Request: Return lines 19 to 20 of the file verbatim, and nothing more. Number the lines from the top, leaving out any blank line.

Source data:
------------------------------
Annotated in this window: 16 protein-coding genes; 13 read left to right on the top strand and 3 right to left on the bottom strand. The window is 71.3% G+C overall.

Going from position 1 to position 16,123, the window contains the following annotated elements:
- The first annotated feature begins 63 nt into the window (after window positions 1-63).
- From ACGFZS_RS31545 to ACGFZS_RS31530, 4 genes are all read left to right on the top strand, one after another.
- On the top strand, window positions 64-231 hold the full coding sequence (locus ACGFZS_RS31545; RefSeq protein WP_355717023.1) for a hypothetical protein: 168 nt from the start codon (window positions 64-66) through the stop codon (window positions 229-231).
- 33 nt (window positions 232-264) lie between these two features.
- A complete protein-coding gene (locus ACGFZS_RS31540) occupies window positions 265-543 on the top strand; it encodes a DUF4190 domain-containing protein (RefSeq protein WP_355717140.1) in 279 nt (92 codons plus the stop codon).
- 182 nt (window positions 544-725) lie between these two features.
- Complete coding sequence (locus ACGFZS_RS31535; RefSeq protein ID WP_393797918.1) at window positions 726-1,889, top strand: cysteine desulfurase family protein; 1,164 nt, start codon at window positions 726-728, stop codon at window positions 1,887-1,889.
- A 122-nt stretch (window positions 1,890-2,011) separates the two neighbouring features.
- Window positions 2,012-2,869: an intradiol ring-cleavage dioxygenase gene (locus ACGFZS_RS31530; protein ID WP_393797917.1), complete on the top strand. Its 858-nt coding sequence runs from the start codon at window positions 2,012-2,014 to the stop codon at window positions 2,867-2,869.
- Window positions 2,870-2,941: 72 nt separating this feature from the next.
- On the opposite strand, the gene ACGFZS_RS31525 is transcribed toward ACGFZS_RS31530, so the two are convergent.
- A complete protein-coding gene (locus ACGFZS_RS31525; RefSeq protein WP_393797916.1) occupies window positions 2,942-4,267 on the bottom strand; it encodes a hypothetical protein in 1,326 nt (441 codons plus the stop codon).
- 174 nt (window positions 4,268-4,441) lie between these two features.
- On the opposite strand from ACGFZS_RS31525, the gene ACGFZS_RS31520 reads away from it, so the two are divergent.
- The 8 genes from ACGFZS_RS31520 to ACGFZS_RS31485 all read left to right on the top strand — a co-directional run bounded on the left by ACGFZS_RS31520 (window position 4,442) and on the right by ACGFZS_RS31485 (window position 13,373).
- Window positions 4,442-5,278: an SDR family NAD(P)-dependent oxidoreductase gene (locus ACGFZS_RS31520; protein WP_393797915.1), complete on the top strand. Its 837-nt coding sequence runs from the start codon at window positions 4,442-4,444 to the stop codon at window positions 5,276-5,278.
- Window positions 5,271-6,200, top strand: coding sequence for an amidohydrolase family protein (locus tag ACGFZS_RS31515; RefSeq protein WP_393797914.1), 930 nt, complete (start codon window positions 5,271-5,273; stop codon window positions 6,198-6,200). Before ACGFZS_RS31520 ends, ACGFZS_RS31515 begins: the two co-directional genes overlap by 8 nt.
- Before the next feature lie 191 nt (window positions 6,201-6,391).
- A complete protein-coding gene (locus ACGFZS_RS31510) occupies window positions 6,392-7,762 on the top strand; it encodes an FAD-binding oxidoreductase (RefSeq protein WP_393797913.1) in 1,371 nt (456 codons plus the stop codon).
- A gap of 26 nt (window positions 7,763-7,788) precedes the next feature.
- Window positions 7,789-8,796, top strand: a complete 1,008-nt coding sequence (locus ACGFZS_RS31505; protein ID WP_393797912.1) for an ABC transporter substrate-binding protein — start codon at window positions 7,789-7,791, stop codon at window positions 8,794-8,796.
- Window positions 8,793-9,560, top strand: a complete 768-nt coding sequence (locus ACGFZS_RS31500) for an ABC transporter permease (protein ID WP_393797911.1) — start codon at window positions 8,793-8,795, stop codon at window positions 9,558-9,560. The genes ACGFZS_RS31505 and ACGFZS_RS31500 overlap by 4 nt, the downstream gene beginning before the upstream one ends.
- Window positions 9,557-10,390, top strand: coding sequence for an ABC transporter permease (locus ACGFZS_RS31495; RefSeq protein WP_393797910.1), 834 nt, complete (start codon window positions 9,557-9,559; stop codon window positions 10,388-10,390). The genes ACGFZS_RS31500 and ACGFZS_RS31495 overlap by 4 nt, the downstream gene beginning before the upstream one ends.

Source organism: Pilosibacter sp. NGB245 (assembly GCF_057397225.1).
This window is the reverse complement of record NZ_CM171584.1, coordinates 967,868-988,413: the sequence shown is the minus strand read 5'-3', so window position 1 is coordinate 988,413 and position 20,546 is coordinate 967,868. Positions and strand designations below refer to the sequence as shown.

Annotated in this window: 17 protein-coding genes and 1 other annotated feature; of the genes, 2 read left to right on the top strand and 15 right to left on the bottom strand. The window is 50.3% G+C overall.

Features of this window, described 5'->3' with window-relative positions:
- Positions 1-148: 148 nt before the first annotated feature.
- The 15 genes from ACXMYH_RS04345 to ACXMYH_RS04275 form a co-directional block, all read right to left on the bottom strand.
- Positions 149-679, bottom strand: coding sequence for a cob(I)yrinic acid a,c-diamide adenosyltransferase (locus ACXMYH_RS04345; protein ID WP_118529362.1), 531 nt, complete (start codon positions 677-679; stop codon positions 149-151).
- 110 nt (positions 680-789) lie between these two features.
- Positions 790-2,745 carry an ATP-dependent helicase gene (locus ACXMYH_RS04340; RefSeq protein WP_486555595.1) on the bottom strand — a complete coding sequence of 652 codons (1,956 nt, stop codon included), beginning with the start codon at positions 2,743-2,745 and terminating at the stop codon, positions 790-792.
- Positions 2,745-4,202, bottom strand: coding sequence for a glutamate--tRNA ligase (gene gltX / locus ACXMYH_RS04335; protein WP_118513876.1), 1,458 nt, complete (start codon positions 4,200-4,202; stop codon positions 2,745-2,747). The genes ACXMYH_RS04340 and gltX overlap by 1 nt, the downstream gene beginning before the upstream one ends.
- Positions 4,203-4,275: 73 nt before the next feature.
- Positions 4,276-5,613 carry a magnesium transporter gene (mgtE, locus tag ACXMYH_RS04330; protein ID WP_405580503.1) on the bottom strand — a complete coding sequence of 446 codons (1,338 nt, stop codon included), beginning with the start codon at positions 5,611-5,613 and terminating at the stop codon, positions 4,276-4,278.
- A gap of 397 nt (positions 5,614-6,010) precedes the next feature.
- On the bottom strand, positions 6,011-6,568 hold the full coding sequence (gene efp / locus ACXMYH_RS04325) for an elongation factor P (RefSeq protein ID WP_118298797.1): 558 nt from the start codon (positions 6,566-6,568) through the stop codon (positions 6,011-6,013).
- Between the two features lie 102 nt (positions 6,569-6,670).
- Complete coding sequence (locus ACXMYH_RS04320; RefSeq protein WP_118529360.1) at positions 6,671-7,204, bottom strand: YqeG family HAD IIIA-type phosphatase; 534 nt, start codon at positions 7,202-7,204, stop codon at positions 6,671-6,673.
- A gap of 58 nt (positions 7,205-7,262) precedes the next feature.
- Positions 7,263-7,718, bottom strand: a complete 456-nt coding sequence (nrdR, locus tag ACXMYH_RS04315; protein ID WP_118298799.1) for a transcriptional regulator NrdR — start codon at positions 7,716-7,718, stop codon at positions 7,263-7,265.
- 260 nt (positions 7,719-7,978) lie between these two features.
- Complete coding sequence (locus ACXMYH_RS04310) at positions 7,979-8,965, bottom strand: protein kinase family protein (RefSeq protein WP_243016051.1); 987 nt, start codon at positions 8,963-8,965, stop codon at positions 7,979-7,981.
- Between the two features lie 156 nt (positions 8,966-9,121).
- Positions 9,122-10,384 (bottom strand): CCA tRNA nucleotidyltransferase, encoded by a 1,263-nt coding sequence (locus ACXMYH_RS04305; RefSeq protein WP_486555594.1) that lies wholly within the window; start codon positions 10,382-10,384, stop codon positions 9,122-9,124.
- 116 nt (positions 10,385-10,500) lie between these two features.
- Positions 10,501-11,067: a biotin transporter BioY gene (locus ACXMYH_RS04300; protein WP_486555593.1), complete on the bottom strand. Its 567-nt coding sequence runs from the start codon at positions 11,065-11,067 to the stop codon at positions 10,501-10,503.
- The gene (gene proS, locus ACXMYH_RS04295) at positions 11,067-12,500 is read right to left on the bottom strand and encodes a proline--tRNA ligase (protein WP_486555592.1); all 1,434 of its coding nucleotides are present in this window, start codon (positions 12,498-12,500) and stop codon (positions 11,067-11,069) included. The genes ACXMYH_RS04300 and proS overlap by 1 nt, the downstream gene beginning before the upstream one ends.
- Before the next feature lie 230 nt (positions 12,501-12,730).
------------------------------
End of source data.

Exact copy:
- Window positions 5,271-6,200, top strand: coding sequence for an amidohydrolase family protein (locus tag ACGFZS_RS31515; RefSeq protein WP_393797914.1), 930 nt, complete (start codon window positions 5,271-5,273; stop codon window positions 6,198-6,200). Before ACGFZS_RS31520 ends, ACGFZS_RS31515 begins: the two co-directional genes overlap by 8 nt.
- Before the next feature lie 191 nt (window positions 6,201-6,391).